Simmonds is just not an NHL skater anymore. His playing style and hip surgeries have not helped him as the years have gone on. Power forwards have a very set expiration date, and I’m worried Simmonds’ has already past.
I’m not sure if you should bench the poor guy. I flip flop every day on it. Simmonds brings a good net front presence, but that’s all he does. It’s no longer 1998 where players can just have one job, Simmonds is not Tomas Holmstrom. I really like Simmonds for what he did earlier in his career, but giving him substantial or meaningful minutes would be a mistake.
Say what you will about Hartman, at least he could move around the ice. This trade screams “D-” with the potential to transform into an “F”.
This is a weird one. I’ve really liked Mikael Granlund, but I’m not sure I’ve liked him more than Kevin Fiala. It also doesn’t help that Granlund was playing with terrible quality of linemates until very recently when he was moved alongside Kyle Turris and Craig Smith. The trio has been good so far, but it begs the question, why this wasn’t done sooner. It seemed like the obvious match, but what do I know.
Granlund’s been a bit cursed, he only has one assist at five on five but does have five points in all situations. The winger has 25 shots on 41 attempts, 24 scoring chances, and 15 high danger chances. That’s close to one per game!
Otherwise Granlund has a 47.86% Corsi, 51.72 shot share, and a 50.65% high danger chance share. He’s had an easy go at it though by starting in the offensive zone 53.72% of the time and saw mostly third line competition. But to be fair, he was playing with third line quality linemates so it makes sense. It would also explain why the Predators are shooting at 5% while he’s on the ice.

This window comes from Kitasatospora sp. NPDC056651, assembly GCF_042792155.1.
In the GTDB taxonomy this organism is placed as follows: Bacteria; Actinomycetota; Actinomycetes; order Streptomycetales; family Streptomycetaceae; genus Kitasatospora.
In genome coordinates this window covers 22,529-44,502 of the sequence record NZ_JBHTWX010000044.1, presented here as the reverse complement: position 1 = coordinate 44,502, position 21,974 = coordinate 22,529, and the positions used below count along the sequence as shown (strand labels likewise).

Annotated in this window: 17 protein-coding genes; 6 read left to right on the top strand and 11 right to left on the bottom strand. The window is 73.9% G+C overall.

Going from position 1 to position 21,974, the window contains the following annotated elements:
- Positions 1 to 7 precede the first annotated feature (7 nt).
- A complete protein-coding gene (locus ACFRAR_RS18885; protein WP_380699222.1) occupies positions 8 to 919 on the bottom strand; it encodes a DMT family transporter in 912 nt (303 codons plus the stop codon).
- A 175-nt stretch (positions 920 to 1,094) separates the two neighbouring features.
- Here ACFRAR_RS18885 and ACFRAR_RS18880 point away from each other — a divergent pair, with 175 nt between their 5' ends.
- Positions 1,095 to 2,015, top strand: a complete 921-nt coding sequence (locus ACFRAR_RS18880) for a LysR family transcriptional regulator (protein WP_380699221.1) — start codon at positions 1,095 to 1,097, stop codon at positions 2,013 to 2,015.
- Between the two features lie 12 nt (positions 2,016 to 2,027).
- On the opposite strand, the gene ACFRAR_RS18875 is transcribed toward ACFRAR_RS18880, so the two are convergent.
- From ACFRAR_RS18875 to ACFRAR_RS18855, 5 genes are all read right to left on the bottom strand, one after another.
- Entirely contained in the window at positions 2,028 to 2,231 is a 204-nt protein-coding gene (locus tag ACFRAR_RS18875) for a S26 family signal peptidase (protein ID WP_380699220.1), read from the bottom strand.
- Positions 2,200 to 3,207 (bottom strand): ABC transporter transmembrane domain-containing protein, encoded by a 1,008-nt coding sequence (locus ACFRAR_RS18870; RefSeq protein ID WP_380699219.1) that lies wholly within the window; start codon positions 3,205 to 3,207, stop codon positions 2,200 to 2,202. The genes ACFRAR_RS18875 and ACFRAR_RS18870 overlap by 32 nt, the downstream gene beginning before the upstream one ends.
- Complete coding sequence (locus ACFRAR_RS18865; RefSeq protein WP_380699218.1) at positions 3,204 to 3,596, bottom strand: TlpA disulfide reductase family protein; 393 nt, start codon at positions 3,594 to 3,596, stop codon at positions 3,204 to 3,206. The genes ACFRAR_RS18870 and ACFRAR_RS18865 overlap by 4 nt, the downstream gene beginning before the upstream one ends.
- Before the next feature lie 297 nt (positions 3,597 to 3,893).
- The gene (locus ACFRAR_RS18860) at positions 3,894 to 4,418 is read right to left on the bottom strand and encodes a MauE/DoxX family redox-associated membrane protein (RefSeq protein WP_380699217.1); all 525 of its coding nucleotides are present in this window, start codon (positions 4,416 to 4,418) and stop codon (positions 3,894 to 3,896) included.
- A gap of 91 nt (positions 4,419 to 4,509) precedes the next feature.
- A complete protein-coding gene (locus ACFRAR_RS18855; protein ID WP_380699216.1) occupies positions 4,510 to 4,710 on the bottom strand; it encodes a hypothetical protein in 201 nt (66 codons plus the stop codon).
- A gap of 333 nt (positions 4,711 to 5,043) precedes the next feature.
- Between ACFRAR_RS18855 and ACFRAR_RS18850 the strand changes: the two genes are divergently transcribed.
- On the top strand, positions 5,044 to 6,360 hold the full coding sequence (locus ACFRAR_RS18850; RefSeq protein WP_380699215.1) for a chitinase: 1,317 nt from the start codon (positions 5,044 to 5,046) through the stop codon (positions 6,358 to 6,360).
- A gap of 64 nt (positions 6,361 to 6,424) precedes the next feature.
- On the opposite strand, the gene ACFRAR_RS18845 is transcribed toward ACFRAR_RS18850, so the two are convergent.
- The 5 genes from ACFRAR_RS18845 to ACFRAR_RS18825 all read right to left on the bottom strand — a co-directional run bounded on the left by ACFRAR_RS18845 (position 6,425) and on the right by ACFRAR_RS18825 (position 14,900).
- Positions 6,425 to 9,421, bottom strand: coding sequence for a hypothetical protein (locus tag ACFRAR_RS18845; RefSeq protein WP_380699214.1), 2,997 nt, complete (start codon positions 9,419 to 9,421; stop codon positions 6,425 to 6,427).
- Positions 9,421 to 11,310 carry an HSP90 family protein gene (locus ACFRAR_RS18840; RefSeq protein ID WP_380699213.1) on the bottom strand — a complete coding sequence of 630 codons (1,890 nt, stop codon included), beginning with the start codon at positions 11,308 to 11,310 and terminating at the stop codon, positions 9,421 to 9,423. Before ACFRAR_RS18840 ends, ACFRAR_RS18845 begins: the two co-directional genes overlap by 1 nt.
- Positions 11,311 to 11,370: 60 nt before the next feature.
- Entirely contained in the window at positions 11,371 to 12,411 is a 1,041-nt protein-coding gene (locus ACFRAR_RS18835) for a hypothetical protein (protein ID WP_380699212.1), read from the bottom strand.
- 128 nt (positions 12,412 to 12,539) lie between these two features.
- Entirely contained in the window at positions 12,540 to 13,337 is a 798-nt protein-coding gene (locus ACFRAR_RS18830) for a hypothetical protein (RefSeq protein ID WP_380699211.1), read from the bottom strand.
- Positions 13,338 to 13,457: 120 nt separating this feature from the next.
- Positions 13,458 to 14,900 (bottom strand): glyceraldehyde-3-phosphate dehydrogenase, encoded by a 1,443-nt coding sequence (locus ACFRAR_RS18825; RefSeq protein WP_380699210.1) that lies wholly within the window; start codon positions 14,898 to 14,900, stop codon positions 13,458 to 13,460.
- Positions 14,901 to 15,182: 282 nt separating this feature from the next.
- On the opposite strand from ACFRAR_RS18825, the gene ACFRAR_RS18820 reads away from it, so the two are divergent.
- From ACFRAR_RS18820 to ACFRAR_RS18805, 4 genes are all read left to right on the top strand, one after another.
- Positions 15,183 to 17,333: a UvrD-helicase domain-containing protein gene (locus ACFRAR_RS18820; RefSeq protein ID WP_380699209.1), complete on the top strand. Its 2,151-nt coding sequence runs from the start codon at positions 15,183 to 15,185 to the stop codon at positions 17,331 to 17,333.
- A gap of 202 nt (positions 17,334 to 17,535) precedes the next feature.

I’ve struggled with Granlund at times. He’s had some dominant shifts in the offensive zone where his passing acumen is on full display. His ability to take the play from the corners to the slot is second on the team only to Ryan Johansen. Then there are times where he aimlessly floats between all three zones and looks on passively.
The points haven’t come yet, but I think that drought is only temporary. Then again, that’s what I said about Kevin Fiala and everyone was ready to run him out of town after five months.
The Predators lost a transition monster when they traded away Fiala, but they got back a player who’s in his prime and a bit stronger on the puck. I think Granlund will explode in the playoffs if he keeps passing to the slot, rather than passing to the defense for a point shot.
This trade has a few moving parts and I don’t feel comfortable giving it a solid grade yet. I think a “C” suffices, just because the results so far have been average.
All In All
The Predators went all in at the deadline, and so far, they kind of lost. I think the Granlund trade was decent, but the Simmonds trade was straight up bad while the Boyle trade was fine but very expensive .
I haven’t tracked enough of their zone exit/entry numbers but from my eye test and preliminary numbers, things haven’t looked great. I hope these three are ready to achieve new heights in the playoffs, because most of their current numbers won’t cut it.
My colleague, Michael Wade, had a great twitter rant about line optimization a while back, and I think it holds merit. The first two lines would stay together, but then bottom six should receive a bit of a shake up.
A third line of Colton Sissons, Brian Boyle, and Austin Watson would be a decent mix of speed and size without sacrificing too much skill. This line wouldn’t need any zone sheltering, but would need to face other team’s third lines if you wanted them to produce offense. The fourth line would then be Calle Jarnkrok, Nick Bonino, and a mix of Wayne Simmonds or Rocco Grimaldi. Grimaldi would be a good addition if you needed speed, while Simmonds would do well if you were facing a slower, more methodical team.
All in all, I like that David Poile was gutsy enough to make these trades, but I’m not necessarily sure if they were the right ones. The regular season has just given us a glimpse, but the playoffs will add to our sample size. I’m excited to see how all three of these players are used.